All About Beer

"Beer is living proof that God loves us and wants us to be happy." Benjamin Franklin 

And when Benjamin Franklin was touting the benefits of good beer, he did it at Tun Tavern, built at Penn's Landing, Philadelphia, PA in 1685. At the first meeting of the "Free & Accepted Masons" in 1732, Franklin honorably led the Society of Free Masons as their Grand Master. In 1749, the oldest known existing charity in the US, "Saint Andrew's Society," convened for the first time at Tun Tavern.

history of tun tavern restaurant


Answers to some frequently asked questions about beer...

Beer is obtained by the alcoholic fermentation of a malted cereal, usually barley malt with or without other starchy material, and to which hops have been added. The word "lager" is derived from the German verb "lagern" and means "to store."
Lager Beer, which accounts for about 90% of all malt beverage production in America, is distinguished by the fact that the wort (the resulting brew of malt, prepared cereals like corn or rice, hops and water) is fermented by yeast of the bottom fermentation type (i.e. yeast which settles to the bottom of the fermenting tanks), and then is stored in refrigerated cellars for maturing and clarification.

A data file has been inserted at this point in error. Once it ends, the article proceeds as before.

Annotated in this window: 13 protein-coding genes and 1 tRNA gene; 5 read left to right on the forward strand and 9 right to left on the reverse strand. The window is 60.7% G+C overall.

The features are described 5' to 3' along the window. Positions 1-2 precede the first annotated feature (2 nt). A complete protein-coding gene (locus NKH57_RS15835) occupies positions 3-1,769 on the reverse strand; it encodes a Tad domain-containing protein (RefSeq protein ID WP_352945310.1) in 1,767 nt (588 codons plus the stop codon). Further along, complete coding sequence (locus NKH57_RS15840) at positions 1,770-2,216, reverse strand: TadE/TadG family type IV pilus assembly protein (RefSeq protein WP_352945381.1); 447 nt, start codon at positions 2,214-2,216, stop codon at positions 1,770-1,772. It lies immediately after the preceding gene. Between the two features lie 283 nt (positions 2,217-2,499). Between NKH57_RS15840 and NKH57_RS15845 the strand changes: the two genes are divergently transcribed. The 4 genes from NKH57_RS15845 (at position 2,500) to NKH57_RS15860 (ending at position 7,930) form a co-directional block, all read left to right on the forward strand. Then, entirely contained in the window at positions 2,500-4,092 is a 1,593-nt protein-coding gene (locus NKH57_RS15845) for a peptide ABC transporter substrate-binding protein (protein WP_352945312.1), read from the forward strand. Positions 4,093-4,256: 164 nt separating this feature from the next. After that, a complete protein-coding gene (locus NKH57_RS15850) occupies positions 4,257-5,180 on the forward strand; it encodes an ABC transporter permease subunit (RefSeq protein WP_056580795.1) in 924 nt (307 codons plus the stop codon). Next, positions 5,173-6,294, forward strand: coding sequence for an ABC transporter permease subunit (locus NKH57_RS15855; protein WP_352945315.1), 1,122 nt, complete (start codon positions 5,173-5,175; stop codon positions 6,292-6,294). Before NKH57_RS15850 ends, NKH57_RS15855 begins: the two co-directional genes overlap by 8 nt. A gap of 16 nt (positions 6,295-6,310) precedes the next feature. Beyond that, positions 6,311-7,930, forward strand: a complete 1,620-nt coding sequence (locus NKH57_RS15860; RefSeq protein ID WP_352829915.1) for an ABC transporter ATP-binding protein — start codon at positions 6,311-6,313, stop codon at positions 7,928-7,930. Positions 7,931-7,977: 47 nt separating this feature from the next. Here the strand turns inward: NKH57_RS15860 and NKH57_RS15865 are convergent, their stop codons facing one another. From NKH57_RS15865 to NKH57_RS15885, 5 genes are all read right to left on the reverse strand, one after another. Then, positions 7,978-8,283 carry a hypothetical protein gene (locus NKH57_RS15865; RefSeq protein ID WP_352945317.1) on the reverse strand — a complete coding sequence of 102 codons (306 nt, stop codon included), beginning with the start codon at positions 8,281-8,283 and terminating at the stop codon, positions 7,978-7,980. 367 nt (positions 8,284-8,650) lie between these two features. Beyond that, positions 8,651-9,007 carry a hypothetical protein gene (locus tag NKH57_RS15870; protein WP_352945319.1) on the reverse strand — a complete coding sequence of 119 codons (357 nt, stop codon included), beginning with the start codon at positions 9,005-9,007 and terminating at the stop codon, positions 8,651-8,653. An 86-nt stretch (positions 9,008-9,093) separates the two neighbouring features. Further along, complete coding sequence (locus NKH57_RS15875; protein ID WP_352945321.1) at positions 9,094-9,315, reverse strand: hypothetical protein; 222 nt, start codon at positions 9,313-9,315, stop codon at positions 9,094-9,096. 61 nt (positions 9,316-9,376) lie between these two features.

A typical American beer will contain 91% water, 4.6% carbohydrates in the form of maltose and dextrins, 0.5% protein substances, 0.2% mineral salts, and 3.59% alcohol by weight. It also contains such essential vitamins as thiamin, niacin, riboflavin, panthithenic acid and pyridoxine, among others. All of the constituents of beer are readily assimilated.
Usually prepared for consumption in the spring, bock is a heavy beer, dark brown in color and richer in taste than lager.